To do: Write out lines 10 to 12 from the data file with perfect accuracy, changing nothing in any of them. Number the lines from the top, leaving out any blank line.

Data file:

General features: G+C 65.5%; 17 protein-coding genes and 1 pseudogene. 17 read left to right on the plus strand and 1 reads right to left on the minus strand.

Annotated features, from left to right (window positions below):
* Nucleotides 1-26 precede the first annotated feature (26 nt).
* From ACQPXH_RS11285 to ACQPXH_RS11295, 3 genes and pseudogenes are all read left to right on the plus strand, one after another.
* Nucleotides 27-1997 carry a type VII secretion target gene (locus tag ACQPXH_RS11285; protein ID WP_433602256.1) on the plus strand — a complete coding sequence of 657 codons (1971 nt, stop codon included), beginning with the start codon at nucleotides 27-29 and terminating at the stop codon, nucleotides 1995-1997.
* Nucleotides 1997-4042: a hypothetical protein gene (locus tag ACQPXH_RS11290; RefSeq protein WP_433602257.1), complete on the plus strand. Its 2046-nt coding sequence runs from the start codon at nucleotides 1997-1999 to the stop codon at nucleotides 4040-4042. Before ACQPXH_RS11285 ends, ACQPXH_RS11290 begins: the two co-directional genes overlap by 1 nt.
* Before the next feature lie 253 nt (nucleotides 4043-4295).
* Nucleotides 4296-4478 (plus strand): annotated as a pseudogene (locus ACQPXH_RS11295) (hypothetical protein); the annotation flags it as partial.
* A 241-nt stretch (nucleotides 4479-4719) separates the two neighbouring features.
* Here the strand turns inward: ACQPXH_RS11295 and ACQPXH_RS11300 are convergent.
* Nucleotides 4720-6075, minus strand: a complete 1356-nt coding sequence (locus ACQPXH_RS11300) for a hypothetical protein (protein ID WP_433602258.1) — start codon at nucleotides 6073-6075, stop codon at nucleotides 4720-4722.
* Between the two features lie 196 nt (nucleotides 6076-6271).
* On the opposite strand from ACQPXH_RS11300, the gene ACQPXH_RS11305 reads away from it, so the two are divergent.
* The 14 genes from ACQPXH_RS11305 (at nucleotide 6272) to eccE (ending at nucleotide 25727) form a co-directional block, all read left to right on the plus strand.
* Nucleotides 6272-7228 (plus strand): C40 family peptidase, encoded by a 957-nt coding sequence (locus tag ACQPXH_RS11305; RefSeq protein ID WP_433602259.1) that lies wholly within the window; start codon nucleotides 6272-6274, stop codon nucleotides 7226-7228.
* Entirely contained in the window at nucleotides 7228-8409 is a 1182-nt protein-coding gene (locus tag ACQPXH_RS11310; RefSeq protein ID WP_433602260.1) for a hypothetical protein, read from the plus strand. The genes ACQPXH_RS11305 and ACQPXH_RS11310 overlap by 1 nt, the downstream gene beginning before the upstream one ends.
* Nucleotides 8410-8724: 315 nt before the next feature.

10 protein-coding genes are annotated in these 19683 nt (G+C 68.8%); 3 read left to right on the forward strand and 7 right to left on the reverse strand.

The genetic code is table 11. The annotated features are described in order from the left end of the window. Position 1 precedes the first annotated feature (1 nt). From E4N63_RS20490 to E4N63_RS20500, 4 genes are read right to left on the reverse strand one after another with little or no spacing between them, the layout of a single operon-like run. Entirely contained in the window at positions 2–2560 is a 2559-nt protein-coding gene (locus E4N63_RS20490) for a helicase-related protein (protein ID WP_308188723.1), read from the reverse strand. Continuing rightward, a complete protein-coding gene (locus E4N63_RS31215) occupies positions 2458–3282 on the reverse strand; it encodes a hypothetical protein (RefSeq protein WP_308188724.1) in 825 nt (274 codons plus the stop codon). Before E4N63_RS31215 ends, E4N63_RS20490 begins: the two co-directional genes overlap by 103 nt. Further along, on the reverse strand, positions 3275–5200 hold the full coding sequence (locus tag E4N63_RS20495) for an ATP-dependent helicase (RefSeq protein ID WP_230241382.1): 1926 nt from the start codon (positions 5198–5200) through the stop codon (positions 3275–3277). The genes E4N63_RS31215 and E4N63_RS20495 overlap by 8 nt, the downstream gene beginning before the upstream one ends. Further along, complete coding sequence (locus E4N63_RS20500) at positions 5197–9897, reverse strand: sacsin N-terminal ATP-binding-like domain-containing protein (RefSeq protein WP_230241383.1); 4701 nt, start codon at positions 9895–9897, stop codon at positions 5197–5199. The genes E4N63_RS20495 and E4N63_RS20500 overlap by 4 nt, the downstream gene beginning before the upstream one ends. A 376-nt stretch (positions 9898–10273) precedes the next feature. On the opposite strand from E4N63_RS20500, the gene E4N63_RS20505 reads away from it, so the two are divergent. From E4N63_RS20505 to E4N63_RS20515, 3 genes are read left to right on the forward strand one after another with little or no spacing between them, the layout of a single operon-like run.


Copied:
* Here the strand turns inward: ACQPXH_RS11295 and ACQPXH_RS11300 are convergent.
* Nucleotides 4720-6075, minus strand: a complete 1356-nt coding sequence (locus ACQPXH_RS11300) for a hypothetical protein (protein ID WP_433602258.1) — start codon at nucleotides 6073-6075, stop codon at nucleotides 4720-4722.
* Between the two features lie 196 nt (nucleotides 6076-6271).